6 best productivity tools for Mac OS X

Test three: Syncing


Personal productivity systems must be with you even when you're not in front of your Mac, so synchronising tasks - either to a website, other Macs, or an iOS device - is very important.

All of the applications except Onlytasks and TaskSurfer have dedicated iOS companion software, which can synchronise directly over your Wi-Fi network. OmniFocus and TaskPaper can also sync over the internet (via a service called SimpleNote in TaskPaper's case), and this is also being planned for both Things and Firetask in the future.

Onlytasks and TaskSurfer use third-party online services, both of which allow their tasks to be edited through a web browser. Onlytasks uses Evernote, a popular notetaking service, while TaskSurfer uses the excellent ToodleDo online task-management system. Both Evernote and ToodleDo have iOS apps, effectively giving these packages iOS clients too.


Test four: Managing projects


Although none of these apps should be considered full-blown project management packages, the ability to create and organise projects is a core part of the functionality of any task-management software. Projects come in many guises, some of which have to be completed step-by-step (linear projects), while others can be completed in any order.

OmniFocus offers the widest range of project types, including a type that is simply a collection of to-dos that can be completed in any order. This is also the default project type in Things, while Firetask lets you quickly see either only the top action in a project or all of them - giving both project types in one.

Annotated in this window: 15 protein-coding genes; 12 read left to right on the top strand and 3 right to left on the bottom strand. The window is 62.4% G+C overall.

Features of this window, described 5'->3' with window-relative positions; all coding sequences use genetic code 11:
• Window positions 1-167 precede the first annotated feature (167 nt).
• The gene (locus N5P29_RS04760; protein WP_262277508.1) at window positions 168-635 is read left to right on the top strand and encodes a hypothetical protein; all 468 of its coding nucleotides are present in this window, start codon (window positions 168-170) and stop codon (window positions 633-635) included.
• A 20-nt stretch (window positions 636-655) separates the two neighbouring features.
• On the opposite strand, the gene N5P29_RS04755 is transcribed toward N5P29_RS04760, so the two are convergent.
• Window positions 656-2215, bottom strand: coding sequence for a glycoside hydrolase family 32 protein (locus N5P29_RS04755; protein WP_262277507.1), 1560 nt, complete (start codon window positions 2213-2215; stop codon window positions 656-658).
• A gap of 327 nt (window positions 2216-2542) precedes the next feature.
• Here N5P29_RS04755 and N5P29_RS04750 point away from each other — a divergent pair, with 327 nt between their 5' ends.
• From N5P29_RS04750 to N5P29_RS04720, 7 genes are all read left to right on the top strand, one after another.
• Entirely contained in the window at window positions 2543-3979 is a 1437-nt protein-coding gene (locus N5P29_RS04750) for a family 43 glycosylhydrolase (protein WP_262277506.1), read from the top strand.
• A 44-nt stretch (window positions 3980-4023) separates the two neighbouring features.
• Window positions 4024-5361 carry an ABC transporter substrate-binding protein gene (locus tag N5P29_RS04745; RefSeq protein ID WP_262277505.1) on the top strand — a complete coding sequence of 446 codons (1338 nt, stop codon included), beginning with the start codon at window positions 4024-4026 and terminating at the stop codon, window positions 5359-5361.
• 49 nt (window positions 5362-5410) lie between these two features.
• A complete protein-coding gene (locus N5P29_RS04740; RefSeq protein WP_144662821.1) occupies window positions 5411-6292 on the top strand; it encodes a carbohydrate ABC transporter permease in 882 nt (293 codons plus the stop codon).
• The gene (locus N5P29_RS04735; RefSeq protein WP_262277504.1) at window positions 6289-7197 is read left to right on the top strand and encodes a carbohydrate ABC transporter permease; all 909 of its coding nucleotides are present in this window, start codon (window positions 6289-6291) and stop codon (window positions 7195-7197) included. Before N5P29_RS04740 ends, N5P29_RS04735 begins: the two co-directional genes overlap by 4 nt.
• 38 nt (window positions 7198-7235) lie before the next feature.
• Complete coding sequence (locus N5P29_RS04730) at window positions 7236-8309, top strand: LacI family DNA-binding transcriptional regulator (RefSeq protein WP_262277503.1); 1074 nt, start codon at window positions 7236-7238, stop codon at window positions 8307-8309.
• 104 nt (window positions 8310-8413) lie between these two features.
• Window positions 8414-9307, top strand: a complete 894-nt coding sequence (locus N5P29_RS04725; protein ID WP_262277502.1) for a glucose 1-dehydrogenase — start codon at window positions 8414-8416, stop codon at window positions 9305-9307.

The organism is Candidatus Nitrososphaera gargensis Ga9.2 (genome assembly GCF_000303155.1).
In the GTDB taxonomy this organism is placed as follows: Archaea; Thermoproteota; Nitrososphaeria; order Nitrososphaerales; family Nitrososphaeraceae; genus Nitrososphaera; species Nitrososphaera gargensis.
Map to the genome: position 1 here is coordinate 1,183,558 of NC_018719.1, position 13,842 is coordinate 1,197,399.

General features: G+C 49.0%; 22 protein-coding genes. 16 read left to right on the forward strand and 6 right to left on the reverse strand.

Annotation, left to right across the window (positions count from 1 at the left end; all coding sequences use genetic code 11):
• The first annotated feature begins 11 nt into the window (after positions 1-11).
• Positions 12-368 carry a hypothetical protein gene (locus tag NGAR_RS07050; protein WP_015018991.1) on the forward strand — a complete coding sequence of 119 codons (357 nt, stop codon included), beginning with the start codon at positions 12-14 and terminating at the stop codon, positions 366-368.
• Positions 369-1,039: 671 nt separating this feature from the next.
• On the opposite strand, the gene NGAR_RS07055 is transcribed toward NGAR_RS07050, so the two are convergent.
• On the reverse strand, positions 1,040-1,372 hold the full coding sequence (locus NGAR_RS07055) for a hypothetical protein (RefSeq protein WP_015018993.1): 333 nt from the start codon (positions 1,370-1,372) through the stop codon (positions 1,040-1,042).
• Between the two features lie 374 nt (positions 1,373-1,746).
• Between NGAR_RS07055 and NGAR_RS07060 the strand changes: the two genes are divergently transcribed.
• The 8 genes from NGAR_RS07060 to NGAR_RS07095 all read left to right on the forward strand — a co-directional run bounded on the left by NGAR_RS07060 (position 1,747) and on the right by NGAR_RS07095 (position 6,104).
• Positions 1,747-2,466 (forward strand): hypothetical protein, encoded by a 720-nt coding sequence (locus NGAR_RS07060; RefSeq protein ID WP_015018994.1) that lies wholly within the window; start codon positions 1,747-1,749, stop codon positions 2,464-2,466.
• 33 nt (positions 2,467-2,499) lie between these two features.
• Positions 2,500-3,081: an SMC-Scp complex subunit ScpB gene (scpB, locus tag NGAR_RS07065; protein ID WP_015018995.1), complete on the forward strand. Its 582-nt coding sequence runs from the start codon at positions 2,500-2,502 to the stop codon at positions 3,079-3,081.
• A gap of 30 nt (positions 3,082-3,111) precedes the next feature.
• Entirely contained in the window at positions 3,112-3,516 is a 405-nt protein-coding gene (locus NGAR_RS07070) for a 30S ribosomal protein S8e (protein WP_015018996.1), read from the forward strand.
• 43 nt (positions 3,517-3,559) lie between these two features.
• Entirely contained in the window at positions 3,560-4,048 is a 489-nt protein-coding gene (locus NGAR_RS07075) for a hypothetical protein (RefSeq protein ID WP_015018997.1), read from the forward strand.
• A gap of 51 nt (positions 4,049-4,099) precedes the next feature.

Onlytasks and TaskSurfer use different terminology for projects (notebooks and folders). TaskPaper's projects are simple sub-lists in your main document, but its broad tagging system compensates for this by allowing you to customise what you see.

test 4

The best productivity tool for OS X is...


These are personal pieces of software, which makes it very hard to name a single winner. Everyone's approach to managing tasks is different enough to make it worth your while trying out at least one or two different packages to see which one suits.

We've whittled it down to a choice of three products: OmniFocus, Firetask and Things. OmniFocus is the 'big beast' of task managers. There's almost nothing you can't do with it, if you're prepared to tinker to make it work for you. Things combines a powerful tagging system with a great look and feel.

But our final winner is Firetask. It's nicely designed, and anyone that's new to task management should get to grips with it in minutes. It's also powerful and has a trusted system.